In addition to his recent birthday, Adred was also featured on a special by Kansas PBS. Enjoy the show!
DD-823 (Samuel B. Roberts II) (DD-823: dp. 2,425; l. 390’6″; b. 40’10”; dr. 18’6″; s. 35 k.; cpl. 345; a. 6 5″, 12 40mm., 10 21″ tt., 6 dcp., 2 dct.; cl. Gearing)
The second Samuel B. Roberts (DD-823) was laid down on 27 June 1945 by the Consolidated Steel Corp. Orange, Texas; launched on 30 November 1945, sponsored by Mrs. Samuel B. Roberts, and commissioned on 22 December 1946, Comdr. C. T. Doss in command.
Following shakedown training off Guantanamo Bay in February 1947, Samuel B. Roberts joined the Atlantic Fleet. She participated in Atlantic Fleet maneuvers before proceeding to the Mediterranean in January 1948. Returning to the United States in June, she began another year of operations along the east coast of the United States. She then conducted her second tour of foreign duty, visiting northern Europe from May to September 1949. Roberts next participated in western Atlantic operations until March 1950 when she sailed back to the Mediterranean to join the 6th Fleet. She returned to the United States in October 1950. Following further operations in the western Atlantic and the Caribbean, she got underway for Scotland on 10 September 1952 to join NATO forces in Operation “Mainbrace,” before proceeding to the Mediterranean to join the 6th Fleet. Two months later, in November she returned for further duty off northern Europe, and finally sailed for the United States, arriving at Newport on 29 January 1953.
Samuel B. Roberts operated in the Atlantic and Caribbean from early 1953 until 3 August 1954, when she headed for the western Pacific, via the Panama Canal, to begin an around-the world cruise. She spent five months in the waters around Japan and the Philippines, then sailed across the Indian Ocean and through the Suez Canal, arriving home on 14 March 1955. The remainder of 1955 was spent in local operations with the exception of a hastily ordered voyage in July to a lifeguard station off Greenland during President Eisenhower’s flight to Geneva.
Western Atlantic operations in early 1956 gave way to foreign duty when Roberts again joined the 6th Fleet in the Mediterranean on 27 September. On 25 October, Roberts weighed anchor for the Persian Gulf and duty with the Middle East Force. She transited the Suez Canal on the night of 27 and 28 October, the last warship to transit the canal southbound before it was closed during the invasion of Egypt. The ship was then on duty with the Middle East Force until sailing for home by way of Pakistan, India, East Africa, the Cape of Good Hope, and Brazil. Roberts arrived in Newport on 14 March 1957.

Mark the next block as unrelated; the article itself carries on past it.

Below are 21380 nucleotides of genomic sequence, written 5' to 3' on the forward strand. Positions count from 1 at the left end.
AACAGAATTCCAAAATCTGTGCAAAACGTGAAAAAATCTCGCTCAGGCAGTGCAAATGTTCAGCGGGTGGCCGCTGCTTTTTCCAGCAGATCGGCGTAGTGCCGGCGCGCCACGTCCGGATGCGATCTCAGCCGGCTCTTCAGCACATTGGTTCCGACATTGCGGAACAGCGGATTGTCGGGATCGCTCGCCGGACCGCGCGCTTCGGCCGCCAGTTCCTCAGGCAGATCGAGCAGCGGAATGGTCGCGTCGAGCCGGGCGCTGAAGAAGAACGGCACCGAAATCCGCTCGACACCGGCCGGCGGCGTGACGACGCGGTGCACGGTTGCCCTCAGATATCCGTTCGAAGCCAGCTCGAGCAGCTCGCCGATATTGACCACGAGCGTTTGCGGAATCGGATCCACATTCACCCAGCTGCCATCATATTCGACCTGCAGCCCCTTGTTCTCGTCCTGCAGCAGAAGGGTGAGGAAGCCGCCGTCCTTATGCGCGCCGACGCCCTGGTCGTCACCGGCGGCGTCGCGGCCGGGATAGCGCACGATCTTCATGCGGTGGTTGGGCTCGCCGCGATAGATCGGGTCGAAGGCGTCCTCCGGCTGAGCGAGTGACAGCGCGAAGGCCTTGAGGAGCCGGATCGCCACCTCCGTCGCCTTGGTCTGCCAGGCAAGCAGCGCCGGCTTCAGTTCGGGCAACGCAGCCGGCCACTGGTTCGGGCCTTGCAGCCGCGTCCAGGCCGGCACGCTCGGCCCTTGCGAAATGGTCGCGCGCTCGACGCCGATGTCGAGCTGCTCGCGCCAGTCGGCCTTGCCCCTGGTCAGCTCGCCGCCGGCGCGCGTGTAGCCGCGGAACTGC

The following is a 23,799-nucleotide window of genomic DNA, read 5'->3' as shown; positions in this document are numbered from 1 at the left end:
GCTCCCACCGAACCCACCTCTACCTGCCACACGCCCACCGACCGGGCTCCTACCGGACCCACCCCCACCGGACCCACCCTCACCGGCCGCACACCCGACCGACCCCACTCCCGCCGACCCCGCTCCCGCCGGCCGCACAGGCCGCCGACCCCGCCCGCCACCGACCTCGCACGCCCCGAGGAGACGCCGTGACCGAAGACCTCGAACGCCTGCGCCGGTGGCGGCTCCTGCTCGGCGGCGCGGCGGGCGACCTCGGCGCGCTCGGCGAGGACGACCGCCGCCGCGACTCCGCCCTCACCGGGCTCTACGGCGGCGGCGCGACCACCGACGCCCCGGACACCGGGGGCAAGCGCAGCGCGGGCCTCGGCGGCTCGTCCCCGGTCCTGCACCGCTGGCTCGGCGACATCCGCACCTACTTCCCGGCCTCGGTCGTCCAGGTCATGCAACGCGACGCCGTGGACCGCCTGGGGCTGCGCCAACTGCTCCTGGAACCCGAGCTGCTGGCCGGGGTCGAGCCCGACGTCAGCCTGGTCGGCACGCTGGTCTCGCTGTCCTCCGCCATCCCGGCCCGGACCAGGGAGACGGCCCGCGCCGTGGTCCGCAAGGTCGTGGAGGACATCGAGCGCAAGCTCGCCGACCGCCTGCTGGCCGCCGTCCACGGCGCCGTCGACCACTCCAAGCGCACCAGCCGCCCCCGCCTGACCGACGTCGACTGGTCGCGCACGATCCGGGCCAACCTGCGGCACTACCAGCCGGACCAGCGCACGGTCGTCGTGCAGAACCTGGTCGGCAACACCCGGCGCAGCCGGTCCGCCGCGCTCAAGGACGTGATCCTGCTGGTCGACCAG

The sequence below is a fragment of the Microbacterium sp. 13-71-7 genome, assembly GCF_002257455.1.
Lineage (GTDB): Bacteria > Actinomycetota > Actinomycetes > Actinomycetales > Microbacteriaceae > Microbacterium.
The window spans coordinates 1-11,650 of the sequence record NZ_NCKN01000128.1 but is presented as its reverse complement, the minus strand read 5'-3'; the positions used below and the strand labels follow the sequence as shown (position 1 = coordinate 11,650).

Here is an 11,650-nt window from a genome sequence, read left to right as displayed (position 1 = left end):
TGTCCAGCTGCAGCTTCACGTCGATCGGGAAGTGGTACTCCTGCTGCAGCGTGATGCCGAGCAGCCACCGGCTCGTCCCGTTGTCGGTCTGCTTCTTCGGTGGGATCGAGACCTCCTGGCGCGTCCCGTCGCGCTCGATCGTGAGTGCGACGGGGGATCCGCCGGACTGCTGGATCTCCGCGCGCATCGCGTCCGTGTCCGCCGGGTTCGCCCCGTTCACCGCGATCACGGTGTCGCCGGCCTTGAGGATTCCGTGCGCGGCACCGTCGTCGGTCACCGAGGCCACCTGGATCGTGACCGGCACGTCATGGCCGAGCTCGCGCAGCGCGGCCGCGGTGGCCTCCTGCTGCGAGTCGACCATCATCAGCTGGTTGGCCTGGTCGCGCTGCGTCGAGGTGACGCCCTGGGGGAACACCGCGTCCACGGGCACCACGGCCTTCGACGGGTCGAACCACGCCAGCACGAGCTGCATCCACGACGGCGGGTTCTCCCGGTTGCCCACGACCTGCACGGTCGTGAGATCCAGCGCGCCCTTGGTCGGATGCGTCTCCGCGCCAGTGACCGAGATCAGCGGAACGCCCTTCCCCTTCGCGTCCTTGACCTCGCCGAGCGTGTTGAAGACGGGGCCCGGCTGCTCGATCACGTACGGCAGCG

With the exception of a midshipmen’s cruise to Rio de Janeiro, Samuel B. Roberts remained near Newport until mid-September. She then participated in NATO exercises off northern Europe and returned to the United States on 22 October 1957.
In March 1958, after a three-month overhaul, the destroyer moved into the Caribbean for refresher training. In May, the exercises were interrupted. Roberts deployed hastily to Venezuela and prepared to evacuate United States nationals following the violence during Vice President Nixon’s visit to South America. By the 15th, however, the situation was under control. Roberts was relieved and returned to Newport. Two months later, she was ordered to Morehead City, N.C., to rendezvous with amphibious units carrying Marine reinforcements to the Mediterranean during the Lebanon crisis. By 25 July, the reinforcements were no longer needed. Roberts, with her squadron, Destroyer Squadron 10, escorted the amphibious units to Puerto Rico, whence the destroyers continued on to the Mediterranean.
Arriving on 10 August, Roberts cruised off the coast of Lebanon from 17 to 25 August and again from 2 to 20 September to furnish gunfire support to the troops on the beach if it proved necessary. On 17 September, she transited the Suez Canal, thence proceeded to the Persian Gulf, where she remained into October. On 19 October, she re transited the canal. On 4 November, she left Gibraltar behind, and, on 13 November, she returned to the United States.
Roberts operated continuously in the western Atlantic until 15 June 1959 when she sailed from Newport for the St. Lawrence River to participate in operation “Inland Seas,” the opening of the St. Lawrence Seaway. After official ceremonies attended by Queen Elizabeth and President Eisenhower, Roberts transited the seaway and crossed Lakes Ontario and Erie to arrive at Detroit, Mich., on 3 July. On 20 July, Roberts moved into Lake Michigan with the first destroyer division to traverse all five Great Lakes. On 27 July, Roberts headed for the Atlantic again and arrived at Newport on 12 September.
After further United States east coast activities, Roberts joined the 6th Fleet in the Mediterranean on 31 March 1960, remaining until 29 May. She then passed through the Suez Canal to join the Middle East Force. She was relieved of Middle East duties on 30 June and rejoined the 6th Fleet in the Mediterranean. On 15 October, Roberts returned to Newport.
Spending most of 1961 undergoing a FRAM (fleet rehabilitation and modernization) overhaul in the Philadelphia Naval Shipyard, Roberts returned to Newport on 26 February 1962 and remained in the western Atlantic for the rest of 1962 and most of 1963. During April and June of the latter year, she operated off the northern New England coast in search of the missing submarine, Thresher (SSN-593).
In October 1963, Roberts resumed overseas operations; and, for the next two years, rotated between duty in the western Atlantic and tours with the 6th Fleet. In the fall of 1965, however, she headed south transited the Panama Canal, and moved into the western Pacific to join the 7th Fleet. She operated primarily in Vietnamese and Philippine waters until 19 February 1966, then steamed for home via the Suez Canal and the Mediterranean. Returning to Newport, R.I., on 8 April, she cruised in the Atlantic and Caribbean until deploying to the Mediterranean again on 8 December.
Samuel B. Roberts returned to Newport on 20 March. She remained in Atlantic and Caribbean waters from that time to 10 January 1968 when she sailed on another tour of Mediterranean duty, returning to Newport on 17 May. The remainder of the year was spent in Atlantic operations. She continued to operate in the Atlantic and Caribbean during 1969 until deploying to the 6th Fleet in the Mediterranean on 22 November. She steamed in the Black Sea from 9 to 12 December and returned to Newport on 22 May 1970.